This review of David Moreau and Xavier Palud’s Them is part of the New French Extremity Retrospective series.
The premise of Them is exceeding simple: a couple (Olivia Bonamy and Michael Cohen) is trapped inside their isolated home in the country when unseen assailants torment them from the outside.
And that’s it. The short, not-quite-80-minutes-long film comprises this one conceit (and a cold open that accomplishes the exact same conceit but in a well-paced, taut nine minute span). The tension of this home invasion plot is never quite felt. Certainly it never comes off as inspired, merely treading familiar lines as it maneuvers around its dimly-lit locales.
Mainly, the film pursues its goal of suspense through the inhuman off-screen sounds and lack of visibility of its antagonists. Primarily, all that is seen of the attackers are the bouncy glow from their flashlights or a silhouette of them garbed in hooded sweatshirts.
The unseen can be terrifying. The knowledge that something is out there but you don’t know where and thus are helpless to protect yourself is cause for base-level fear. Survival instincts kick in. We want to see our protagonists win out in the end because we know their faces, we can sympathize with the animal drive to outlast the predator.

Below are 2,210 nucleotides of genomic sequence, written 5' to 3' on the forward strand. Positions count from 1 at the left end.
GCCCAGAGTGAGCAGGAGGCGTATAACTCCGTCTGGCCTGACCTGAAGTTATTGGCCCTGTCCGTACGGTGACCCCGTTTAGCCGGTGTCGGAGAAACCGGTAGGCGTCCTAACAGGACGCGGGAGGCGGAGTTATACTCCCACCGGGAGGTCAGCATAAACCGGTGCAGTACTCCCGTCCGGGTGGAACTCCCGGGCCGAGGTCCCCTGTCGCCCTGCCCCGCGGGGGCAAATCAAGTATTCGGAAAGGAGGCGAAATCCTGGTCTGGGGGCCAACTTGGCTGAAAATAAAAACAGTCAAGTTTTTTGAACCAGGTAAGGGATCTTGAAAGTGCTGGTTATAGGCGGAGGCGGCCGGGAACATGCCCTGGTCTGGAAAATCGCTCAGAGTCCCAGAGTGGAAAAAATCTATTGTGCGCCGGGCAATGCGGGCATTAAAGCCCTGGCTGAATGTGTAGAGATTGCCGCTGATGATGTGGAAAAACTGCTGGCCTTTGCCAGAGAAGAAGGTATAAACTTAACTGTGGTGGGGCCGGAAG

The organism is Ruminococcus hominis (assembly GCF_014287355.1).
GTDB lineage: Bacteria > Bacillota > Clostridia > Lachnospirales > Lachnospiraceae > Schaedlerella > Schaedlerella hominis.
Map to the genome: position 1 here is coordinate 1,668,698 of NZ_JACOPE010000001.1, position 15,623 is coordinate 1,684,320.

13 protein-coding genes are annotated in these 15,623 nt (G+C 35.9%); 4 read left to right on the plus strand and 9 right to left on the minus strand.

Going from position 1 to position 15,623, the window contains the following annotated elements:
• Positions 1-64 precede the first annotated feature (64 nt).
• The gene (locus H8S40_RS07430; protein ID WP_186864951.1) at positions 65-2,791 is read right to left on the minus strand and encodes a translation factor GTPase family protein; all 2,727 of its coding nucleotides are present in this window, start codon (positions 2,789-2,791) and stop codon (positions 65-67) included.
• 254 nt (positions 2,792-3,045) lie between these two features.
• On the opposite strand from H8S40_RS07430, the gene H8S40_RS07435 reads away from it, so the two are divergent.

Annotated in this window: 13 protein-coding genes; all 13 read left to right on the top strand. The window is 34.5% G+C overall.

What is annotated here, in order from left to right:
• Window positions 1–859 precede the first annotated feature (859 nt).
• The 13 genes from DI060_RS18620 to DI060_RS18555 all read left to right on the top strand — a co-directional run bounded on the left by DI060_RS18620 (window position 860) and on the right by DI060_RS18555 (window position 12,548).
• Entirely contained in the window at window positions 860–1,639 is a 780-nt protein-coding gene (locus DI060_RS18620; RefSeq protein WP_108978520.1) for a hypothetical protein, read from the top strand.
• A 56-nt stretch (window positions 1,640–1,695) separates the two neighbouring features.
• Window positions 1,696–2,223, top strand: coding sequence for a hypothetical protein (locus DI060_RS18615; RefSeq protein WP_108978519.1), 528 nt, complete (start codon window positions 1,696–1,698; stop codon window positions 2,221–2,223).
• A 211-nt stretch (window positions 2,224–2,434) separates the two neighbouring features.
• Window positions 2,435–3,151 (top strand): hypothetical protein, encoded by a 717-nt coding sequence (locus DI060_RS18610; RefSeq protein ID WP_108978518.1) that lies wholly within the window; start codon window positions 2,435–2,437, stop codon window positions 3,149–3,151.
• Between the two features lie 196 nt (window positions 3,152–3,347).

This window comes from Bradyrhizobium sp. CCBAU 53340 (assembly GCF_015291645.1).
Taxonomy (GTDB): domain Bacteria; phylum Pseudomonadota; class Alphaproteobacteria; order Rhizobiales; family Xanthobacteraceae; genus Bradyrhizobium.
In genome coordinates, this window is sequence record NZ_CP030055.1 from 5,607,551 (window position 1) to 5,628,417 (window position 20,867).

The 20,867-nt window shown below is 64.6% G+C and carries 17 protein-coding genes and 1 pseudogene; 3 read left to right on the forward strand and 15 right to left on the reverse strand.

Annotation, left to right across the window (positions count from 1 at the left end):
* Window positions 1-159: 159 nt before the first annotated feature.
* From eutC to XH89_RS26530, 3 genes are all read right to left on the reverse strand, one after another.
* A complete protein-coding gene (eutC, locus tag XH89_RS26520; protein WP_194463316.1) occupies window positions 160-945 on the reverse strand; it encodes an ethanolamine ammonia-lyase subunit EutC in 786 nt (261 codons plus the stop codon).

But there can be too much invisibility. That it takes over 45 minutes (which, in this case, is more than half of the film) for us to see even the shadow of a killer makes it hard to quantify the danger of the situation. Yes, we have the opening sequence to establish the potential for grim outcomes, but that open feels so disconnected from the rest of the movie that it is hard to mesh the two when we are watching this couple move around their home in defense.
Even if the stakes can be inferred—this is a horror movie, after all, so we can expect the worst for our “heroes”—the sheer darkness of the landscape does not succeed in amplifying the suspense. The figures linger in the dark, but there is no juxtaposition. Not to mention that once these lingering figures strike, there is little in the way of emotional payoff vis-a-vis fear.
The closest thing we get to an eerie quality is with the grainy footage, likely a cinematographic answer to the dark lighting, that adds an ugly, grisly feel to the aesthetic. Beyond this, the filmmaking comes off as rote horror, with lots of hand-held and POV shots.
The film’s climax works to remedy some of the tonal shortcomings. A chase through the sewers proves to be the closest thing to tense that the film has to offer. There is a kind of queasiness to a reveal about our antagonists, as well as an ominous ambiguity to the fate’s of our protagonists.
Still, Them hangs hollow throughout most of its runtime. There is a lack of ingenuity or spark that would make this film standout from all of the other horror films of its ilk.
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—Alex Brannan (@TheAlexBrannan)